Structured Negotiations Link
Probably the most visited link on LFLegal is the Structured Negotiations link. It is one of a short list of content links immediately following the main page heading on each page. It appears visually as a graphical link (with a picture of smiling negotiators) on the top right corner of every page on the site.
Selecting that link and landing on the Structured Negotiations page, you will find a list, with links, of all the settlement agreements negotiated using Structured Negotiations instead of litigation since 1999.
You will also find a link to all the press releases issues about these settlements, as well as a link to FAQs about Structured Negotiations — the collaborative advocacy method used for the past 15 years to address issues such as accessible website, accessible pedestrian signals, Talking ATMs, tactile point of sale devices and accessible health care. Visit the Structured Negotiations page now.
I didn’t understand it when Mike set the site up for me, but probably the single most useful link on LFLegal is the Categories link. Every time I put up anything on my website, I assign it to one or more categories. Those categories are designed to make it easy for you, the reader, to find what you are looking for on this website and access all content, no matter when it was posted.
For example, there is a category for Talking ATM settlements, and another for Talking ATM history. One for Point of Sale press releases, one for web accessibility settlements, and one for articles about audio description. Currently there are 27 categories on LFLegal. When you select any one of them from the Categories page, you get a list of short summaries, with links to full posts, of all content within that category displayed chronologically, with the most recent post first. Visit the Categories Page now.
Here’s a confession: It wasn’t until I was writing this post that I discovered that the Archives page of my own site contains a list, with links, of every single post on LFLegal — today’s post makes 101 — in chronological order. I knew that the Archives also has links to every month when something was posted, and selecting those links will give you a short summary of every post that month. That part has not proved too helpful to me. But I was excited to find the list of every post. Visit the Archives list of every post now.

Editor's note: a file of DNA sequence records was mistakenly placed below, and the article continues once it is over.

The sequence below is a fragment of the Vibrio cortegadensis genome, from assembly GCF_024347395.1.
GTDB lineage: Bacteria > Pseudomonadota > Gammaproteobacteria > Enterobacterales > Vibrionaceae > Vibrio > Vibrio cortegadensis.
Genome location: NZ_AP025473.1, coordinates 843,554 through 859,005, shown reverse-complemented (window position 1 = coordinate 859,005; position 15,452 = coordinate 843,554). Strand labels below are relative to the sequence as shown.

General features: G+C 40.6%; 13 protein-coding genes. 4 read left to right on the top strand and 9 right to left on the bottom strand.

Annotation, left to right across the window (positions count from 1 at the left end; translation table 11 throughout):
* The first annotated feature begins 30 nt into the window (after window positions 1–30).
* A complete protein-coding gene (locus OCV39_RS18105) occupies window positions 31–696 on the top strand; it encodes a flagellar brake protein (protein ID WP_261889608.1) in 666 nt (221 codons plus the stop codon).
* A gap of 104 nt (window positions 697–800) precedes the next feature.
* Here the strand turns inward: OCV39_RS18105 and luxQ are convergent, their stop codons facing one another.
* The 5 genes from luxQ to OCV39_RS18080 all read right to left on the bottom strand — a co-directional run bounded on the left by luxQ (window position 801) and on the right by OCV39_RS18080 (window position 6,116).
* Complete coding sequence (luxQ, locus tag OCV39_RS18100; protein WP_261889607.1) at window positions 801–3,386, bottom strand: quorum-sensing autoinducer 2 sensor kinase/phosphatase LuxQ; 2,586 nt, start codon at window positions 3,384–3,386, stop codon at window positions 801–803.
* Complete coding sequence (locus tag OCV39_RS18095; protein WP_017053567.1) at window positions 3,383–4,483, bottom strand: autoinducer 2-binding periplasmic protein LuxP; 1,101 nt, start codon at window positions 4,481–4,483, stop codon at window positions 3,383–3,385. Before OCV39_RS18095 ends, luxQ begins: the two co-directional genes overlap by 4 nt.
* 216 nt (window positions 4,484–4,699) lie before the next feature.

Favorite Posts / Popular Posts
The most popular posts on the site, based on the number of hits, have been articles in September, 2009 about Google’s purchase of ReCaptcha and the New York Attorney General’s web settlement with HSBC, and the recent post about Major League Baseball’s commitment to making mlb.com and the team sites accessible.
My favorite posts to write were not necessarily the most popular. I was excited to write about blind advocates in Pakistan demanding banking access, and was happy when that post lead to an email exchange with the principle organizer of that effort. I felt I was preserving important accessibility history in writing the posts that appear in the Talking ATM history category. These posts don’t get a lot of attention but I have several more in the works.
Another favorite post was about the launch of The Barrier Free Healthcare Initiative, a collaboration designed to advocate for accessibility of information, technology, services and facilities in healthcare. And finally, I am glad to have the People in the News category on this site as a place to post pieces in memory of and honor of friends and colleagues in the accessibility field.
I would not have a website, let alone an accessible site, without the help and support of many friends and colleagues, including those listed here.
Thank you Mike Cherim for building me a great site and teaching me how to use it.
Thank you Louis Libert for putting up all the pictures on LFLegal and coding much of the longer content.
Thank you Josh Miele for many things, including telling me how many Braille characters fit on one line of a business card, thereby helping me chose LFLegal for the url of this website.
Thank you to the following blind computer users, who, in addition to Josh, have collectively taught me so much of what I know about web accessibility, and have done so with patience and support: Brian Charlson; Lucy Greco; the staff at AFB Tech, including Brad Hodges, Lee Huffman and Darren Burton; Marlaina Leiberg; Donna Pomerantz; Frank Welte; and Vita Zavoli.
Thank you to Jim Thatcher, web consultant extraordinaire; to Gregg Vanderheiden who, among other significant help, initially encouraged me to go for the AAA designation; to Andrew Kirkpatrick for helpful advice on PDF and other accessibility issues, and to Shawn Henry, who taught me about web accessibility long before I even thought about having my own web site.
Thank you to the many many members of the blind community who have sent me feedback on this site as well as other websites, thereby teaching me what is really means to have an accessible and usable web site, and why it matters.
Finally, thank you to Linda Dardarian and her nationally recognized civil rights firm, Goldstein, Demchak, Baller, Borgen and Dardarian. Linda is my principal co-counsel in negotiating the settlements and writing the press releases without which there would be no LFLegal.